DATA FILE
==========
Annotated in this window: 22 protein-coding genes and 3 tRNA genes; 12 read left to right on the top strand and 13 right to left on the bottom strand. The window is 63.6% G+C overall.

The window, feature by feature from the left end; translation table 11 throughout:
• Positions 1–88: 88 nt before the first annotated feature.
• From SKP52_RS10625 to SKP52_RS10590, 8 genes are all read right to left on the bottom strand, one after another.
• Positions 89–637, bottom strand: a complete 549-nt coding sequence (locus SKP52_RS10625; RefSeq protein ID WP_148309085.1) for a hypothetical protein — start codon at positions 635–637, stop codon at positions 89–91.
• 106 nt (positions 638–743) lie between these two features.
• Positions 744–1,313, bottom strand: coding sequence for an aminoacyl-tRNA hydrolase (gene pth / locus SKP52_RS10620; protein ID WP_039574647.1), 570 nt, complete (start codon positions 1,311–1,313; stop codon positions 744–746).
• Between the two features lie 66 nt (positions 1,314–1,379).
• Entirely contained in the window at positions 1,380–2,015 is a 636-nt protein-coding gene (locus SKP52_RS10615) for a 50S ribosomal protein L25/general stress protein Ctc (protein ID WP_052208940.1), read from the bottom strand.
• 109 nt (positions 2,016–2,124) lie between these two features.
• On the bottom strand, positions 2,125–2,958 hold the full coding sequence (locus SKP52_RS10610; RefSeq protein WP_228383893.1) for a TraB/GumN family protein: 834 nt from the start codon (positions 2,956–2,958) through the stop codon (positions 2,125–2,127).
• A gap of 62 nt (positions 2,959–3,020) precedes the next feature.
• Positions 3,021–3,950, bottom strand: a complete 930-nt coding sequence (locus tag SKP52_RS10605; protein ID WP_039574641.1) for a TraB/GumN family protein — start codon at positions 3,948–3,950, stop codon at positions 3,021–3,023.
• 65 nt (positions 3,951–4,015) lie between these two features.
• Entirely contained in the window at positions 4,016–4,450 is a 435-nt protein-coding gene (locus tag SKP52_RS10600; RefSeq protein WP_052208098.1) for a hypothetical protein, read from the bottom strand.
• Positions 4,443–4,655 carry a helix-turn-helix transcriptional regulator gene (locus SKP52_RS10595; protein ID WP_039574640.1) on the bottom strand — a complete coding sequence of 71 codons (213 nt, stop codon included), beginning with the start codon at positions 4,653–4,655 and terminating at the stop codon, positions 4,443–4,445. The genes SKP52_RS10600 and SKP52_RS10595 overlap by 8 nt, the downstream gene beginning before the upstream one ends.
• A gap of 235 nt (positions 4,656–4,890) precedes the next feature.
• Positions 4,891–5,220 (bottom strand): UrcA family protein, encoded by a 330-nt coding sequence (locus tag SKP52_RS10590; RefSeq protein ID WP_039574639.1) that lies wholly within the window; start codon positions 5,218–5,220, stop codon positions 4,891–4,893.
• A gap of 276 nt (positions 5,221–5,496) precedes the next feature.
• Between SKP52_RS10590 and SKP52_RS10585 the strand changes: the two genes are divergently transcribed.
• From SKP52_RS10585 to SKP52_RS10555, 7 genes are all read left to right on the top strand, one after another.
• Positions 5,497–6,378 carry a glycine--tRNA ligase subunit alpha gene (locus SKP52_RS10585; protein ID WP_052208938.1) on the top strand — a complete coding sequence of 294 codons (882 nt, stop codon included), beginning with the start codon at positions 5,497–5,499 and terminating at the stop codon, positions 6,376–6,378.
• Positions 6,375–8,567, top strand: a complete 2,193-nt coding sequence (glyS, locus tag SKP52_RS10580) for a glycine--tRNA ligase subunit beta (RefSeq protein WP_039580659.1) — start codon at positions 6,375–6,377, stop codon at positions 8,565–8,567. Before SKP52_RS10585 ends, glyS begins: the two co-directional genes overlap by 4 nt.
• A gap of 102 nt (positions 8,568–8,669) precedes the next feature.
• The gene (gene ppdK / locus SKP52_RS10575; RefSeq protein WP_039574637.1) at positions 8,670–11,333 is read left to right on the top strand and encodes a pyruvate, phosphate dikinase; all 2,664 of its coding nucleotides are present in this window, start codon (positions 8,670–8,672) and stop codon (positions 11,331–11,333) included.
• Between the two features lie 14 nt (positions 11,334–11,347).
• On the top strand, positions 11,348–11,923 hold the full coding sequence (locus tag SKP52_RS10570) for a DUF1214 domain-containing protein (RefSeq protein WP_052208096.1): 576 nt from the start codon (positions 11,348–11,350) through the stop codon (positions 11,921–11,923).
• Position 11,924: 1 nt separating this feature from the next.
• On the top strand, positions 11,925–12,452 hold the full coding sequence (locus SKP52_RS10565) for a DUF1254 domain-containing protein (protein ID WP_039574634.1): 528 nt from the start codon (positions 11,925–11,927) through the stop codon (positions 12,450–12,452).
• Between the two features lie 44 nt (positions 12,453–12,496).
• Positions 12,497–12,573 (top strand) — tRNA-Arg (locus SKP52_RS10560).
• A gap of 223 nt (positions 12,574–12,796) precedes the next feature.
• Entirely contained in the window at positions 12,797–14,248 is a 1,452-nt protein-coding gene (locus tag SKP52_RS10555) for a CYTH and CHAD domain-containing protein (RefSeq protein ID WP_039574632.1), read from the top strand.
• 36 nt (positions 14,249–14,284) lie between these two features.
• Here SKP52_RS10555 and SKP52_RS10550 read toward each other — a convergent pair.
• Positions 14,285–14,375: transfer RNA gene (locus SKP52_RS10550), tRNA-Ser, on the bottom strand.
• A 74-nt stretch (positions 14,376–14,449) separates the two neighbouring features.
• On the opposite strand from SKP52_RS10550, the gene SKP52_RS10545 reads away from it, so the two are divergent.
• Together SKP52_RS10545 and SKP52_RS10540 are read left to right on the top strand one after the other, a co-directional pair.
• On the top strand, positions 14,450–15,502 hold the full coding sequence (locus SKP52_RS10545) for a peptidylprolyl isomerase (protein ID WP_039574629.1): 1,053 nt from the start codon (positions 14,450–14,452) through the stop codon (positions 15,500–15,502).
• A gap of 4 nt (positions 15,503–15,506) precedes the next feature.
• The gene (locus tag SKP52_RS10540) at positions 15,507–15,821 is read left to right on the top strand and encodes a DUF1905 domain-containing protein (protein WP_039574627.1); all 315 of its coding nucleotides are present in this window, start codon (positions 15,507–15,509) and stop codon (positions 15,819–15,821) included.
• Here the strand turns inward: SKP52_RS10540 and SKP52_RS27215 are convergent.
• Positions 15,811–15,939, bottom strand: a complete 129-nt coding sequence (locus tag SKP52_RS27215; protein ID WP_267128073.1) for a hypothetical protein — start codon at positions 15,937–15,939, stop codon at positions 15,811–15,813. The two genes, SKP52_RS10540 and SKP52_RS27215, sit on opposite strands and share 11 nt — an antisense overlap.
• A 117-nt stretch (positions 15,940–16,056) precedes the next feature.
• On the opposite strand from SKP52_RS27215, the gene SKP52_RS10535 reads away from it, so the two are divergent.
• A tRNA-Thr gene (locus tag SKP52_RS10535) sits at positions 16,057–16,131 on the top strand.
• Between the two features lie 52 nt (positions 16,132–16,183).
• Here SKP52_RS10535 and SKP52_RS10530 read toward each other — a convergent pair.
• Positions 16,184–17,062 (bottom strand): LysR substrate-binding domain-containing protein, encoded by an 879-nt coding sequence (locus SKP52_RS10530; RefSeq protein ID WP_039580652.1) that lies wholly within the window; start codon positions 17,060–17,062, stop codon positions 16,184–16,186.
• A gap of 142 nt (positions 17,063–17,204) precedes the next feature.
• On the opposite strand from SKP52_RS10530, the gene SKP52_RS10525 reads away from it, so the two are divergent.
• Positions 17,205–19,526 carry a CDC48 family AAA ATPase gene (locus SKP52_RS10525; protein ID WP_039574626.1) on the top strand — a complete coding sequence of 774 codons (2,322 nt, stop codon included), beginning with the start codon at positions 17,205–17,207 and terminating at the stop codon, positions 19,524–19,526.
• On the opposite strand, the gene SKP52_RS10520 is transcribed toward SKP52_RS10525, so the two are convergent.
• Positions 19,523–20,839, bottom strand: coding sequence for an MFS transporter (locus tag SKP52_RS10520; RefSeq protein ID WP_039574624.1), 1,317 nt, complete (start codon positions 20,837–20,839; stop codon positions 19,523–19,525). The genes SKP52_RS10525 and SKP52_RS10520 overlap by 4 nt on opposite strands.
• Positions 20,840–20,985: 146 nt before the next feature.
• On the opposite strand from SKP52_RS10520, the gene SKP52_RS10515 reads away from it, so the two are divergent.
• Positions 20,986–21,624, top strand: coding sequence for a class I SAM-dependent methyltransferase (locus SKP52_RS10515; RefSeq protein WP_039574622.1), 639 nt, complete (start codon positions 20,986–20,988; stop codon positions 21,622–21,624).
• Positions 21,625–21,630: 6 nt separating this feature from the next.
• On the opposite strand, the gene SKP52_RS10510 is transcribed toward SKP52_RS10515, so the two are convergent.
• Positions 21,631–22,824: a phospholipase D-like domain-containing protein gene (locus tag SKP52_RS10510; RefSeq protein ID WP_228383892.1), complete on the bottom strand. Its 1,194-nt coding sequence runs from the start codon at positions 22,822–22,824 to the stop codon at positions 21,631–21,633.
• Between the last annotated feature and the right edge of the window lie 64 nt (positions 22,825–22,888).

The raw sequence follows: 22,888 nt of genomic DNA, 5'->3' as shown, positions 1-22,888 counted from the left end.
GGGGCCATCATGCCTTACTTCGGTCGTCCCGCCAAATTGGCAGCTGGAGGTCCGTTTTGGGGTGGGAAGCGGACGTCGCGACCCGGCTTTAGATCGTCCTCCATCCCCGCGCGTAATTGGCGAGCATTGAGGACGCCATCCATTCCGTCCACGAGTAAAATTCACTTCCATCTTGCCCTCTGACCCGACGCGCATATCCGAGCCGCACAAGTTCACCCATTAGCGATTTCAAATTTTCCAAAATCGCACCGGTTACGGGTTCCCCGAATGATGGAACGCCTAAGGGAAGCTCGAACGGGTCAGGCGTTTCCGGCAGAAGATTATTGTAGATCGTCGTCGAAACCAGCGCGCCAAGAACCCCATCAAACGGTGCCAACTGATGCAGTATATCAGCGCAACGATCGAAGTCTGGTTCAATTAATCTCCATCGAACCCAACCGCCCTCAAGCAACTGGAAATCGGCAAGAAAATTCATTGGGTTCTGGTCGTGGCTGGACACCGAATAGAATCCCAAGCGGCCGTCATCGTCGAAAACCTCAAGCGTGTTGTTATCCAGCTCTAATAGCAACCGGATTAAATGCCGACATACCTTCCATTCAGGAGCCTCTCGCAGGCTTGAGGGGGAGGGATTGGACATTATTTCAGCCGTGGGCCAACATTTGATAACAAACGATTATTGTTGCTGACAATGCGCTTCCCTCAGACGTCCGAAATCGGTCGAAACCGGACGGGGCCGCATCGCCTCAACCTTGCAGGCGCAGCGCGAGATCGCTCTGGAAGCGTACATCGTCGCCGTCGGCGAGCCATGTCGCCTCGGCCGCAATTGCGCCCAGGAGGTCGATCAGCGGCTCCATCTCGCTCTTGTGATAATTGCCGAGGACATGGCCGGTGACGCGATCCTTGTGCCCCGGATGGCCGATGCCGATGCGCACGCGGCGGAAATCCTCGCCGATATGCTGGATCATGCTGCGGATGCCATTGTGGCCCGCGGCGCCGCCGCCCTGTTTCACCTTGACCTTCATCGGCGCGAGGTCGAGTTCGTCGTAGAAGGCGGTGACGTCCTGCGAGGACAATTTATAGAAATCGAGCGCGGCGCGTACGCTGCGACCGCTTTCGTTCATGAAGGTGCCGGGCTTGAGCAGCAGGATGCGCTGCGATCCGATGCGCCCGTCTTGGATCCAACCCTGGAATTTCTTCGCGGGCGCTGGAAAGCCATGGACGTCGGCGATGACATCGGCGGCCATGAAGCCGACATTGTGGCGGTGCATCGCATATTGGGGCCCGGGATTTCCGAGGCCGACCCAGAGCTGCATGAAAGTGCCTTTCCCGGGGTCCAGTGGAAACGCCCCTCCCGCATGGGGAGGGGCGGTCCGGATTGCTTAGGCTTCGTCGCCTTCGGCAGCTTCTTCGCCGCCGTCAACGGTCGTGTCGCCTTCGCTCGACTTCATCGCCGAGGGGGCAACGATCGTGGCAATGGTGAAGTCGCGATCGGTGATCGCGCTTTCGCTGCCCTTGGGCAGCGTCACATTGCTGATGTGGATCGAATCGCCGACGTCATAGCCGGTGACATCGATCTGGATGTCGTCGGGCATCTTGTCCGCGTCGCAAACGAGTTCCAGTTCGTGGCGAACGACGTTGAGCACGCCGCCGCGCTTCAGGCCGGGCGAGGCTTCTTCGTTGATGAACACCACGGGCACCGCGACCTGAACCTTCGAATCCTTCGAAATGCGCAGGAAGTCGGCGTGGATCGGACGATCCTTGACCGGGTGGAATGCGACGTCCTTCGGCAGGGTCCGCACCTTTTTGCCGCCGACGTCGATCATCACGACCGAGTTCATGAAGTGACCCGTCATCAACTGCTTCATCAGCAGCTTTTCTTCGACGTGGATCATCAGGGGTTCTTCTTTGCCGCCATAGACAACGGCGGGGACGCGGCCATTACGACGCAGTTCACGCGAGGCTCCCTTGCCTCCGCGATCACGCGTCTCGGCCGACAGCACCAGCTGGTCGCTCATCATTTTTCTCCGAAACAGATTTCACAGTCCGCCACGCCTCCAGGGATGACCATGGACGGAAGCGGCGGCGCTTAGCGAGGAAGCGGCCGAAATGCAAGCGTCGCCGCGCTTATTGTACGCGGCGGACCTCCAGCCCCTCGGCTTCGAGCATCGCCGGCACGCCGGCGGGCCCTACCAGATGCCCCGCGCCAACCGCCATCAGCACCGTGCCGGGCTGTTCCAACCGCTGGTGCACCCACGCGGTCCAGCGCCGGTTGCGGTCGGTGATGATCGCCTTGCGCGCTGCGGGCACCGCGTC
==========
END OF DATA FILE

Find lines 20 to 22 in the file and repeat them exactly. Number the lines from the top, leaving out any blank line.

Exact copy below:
• Between SKP52_RS10590 and SKP52_RS10585 the strand changes: the two genes are divergently transcribed.
• From SKP52_RS10585 to SKP52_RS10555, 7 genes are all read left to right on the top strand, one after another.
• Positions 5,497–6,378 carry a glycine--tRNA ligase subunit alpha gene (locus SKP52_RS10585; protein ID WP_052208938.1) on the top strand — a complete coding sequence of 294 codons (882 nt, stop codon included), beginning with the start codon at positions 5,497–5,499 and terminating at the stop codon, positions 6,376–6,378.